5 Tips for Safe Spring Cleaning

Spring Cleaning

Ah, spring cleaning. How else would the garage floor shine, closet space open up and windows sparkle? This Rite of Spring can bring great satisfaction and a sense of well-being. We shouldn’t lose sight of safety though. Here are five Spring Cleaning Must-Dos to add to your checklist:

Use the Right Cleaning Methods

Wear rubber gloves to protect your skin from harsh chemicals. Senior skin is thinner and more sensitive to chemicals and skin irritations and allergic reactions that can result from them.

In fact, you can make your own eco-friendly, super-safe cleaning solution by combining 1 2/3 cup of baking soda with ½ cup of dish soap. Stir in ½ cup of water followed by 3 tablespoons of white vinegar. Put this solution in a squirt bottle for ease of use.

Use tools that minimize a falling hazard, such as a duster with an extender to dust walls and other high places or a squeegee for your windows instead of using paper towels and window cleaner.

Use a bagged vacuum instead of a bagless one. According to a recent Consumer Reports, bagged vacuums trap pet hair and other matter more effectively than bagless ones. You’ll avoid the fall risk involved in bending over to pick up particles left behind by a bagless vacuum. Use a stand-up dustpan for sweeping floors.


Cleaning off surfaces, paring down closets, throwing out junk: organizing your home life can bring a sense of calm—especially for seniors. That’s because clutter is shown to raise levels of the stress hormone cortisol, and seniors have a more difficult time clearing their bodies of cortisol, according to research at Massachusetts General Hospital. Seniors also have a reduced lung capacity that hampers their stress response–increasing their sensitivity to an environmental stress trigger like clutter. Finally, clutter poses a falling risk for seniors, according to the Centers for Disease Control.

In fact, be careful when de-cluttering, as people can trip in the cleaning process. That’s why it’s important to get friends and family to help. Go room-by-room and make sure every space is clear. Special family heirlooms and nostalgia items can be tucked away in a pretty storage trunk so that your loved one knows her valuables are still accessible, even if they’re safely out of sight.

Ensure Fire Safety

You should replace the batteries in your smoke detectors every spring and fall. But fire safety measures should go well beyond that practice, according to the National Fire Prevention Protection Association. Here are other things to do this spring (and year-round) to ensure fire safety:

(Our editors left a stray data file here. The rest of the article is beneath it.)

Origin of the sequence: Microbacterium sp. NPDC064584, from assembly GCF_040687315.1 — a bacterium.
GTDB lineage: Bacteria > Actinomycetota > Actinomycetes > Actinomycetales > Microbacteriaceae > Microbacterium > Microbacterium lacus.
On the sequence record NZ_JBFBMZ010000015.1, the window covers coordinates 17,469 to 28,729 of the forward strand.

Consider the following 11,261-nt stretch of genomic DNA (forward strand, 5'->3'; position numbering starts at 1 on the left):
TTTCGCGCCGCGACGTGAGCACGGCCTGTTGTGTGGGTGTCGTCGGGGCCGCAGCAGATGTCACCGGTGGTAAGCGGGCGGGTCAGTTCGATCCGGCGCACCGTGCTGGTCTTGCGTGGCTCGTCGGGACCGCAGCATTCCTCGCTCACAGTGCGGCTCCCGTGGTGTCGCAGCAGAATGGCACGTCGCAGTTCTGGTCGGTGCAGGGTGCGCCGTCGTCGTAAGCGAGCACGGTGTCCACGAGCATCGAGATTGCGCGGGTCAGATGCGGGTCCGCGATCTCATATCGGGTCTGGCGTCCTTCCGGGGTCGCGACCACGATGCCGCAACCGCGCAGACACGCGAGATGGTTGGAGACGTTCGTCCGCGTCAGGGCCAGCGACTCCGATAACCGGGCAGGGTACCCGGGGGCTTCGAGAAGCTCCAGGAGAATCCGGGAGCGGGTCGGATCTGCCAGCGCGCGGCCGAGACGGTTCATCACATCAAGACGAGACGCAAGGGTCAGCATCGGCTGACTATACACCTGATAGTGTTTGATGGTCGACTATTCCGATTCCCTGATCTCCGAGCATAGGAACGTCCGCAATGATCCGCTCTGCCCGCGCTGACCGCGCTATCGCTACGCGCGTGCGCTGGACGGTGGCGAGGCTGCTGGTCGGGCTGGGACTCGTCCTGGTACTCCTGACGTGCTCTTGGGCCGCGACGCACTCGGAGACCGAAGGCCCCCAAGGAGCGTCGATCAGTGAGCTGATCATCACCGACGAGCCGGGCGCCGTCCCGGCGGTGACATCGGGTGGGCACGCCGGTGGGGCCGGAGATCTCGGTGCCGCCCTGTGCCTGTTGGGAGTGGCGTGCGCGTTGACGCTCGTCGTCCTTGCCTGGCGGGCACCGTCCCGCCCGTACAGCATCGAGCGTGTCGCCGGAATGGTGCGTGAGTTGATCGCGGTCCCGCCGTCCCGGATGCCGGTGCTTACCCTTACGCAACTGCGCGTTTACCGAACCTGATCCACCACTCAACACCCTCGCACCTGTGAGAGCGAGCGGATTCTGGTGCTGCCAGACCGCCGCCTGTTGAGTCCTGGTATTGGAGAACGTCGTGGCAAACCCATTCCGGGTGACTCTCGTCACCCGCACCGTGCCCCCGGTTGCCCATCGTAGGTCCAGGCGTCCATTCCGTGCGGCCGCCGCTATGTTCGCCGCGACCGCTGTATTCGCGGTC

• Install smoke detectors inside every bedroom, outside each sleeping area, and on every level of the home. Test them at least once a month by pushing the test button.
  • Have a fire drill and be sure everyone knows the escape plan. Practice it at night and during the day.
  • Teach everyone in the household how to use a fire extinguisher.
  • Keep the stovetop area free of anything that could catch fire, from oven mitts to wooden spatulas. Seniors who tend to be slightly distracted or forgetful may need a clearly designated spot, far from the stovetop, to place all such items.
  • Clean the lint filter in the dryer before and after each load of laundry. Remove lint that has collected around the drum, too.
  • Keep your grill clean by removing grease or fat buildup from the grills and in trays below the grill.

Clean the Air

Seniors with asthma may be even more sensitive to indoor air pollutants, like dust, than younger people with asthma, according to the National Institutes of Health (NIH). Some people even develop allergies or asthma for the first time in their senior years, says the NIH. One key measure to take: Replace your HVAC filter; this is especially important after the wintertime dust build-up in air ducts. Use a HEPA filter, which removes dust, mold, and pollen. Your vacuum, too, should have a HEPA filter in it. “The filter traps the matter coming in, so it won’t go back into the air,” says Sanaz Eftekhari, vice president of corporate affairs and research at The Asthma and Allergy Foundation of America.

Clean Those Hidden Sources of Germs in the Kitchen

Cleaning out the fridge usually makes the list for spring cleaning. However, cleaning out the fruit bowl or scrubbing the can opener? Not so much. People tend to overlook key kitchen items that turn out to harbor bacteria, according to recently published reports by scientists. The following kitchen items come into direct contact with food and are found to be the “germiest,” carrying bacteria linked to foodborne illness, including E. coli and salmonella:

  • Can openers
  • Vegetable and meat compartments in the fridge
  • Blender gaskets
  • Rubber spatulas
  • Rubber-sealed food storage containers
  • Fruit bowls

It’s best to use disinfectant wipes, followed by hot soapy water, to clean these items. Remember that seniors are more vulnerable to foodborne illness. “As people age, the immune system weakens and various organs become sluggish and less able to rid the body of pathogens. This increases the likelihood of foodborne illness in seniors,” says FDA spokesperson Howard Seltzer of the Center for Food Safety and Applied Nutrition.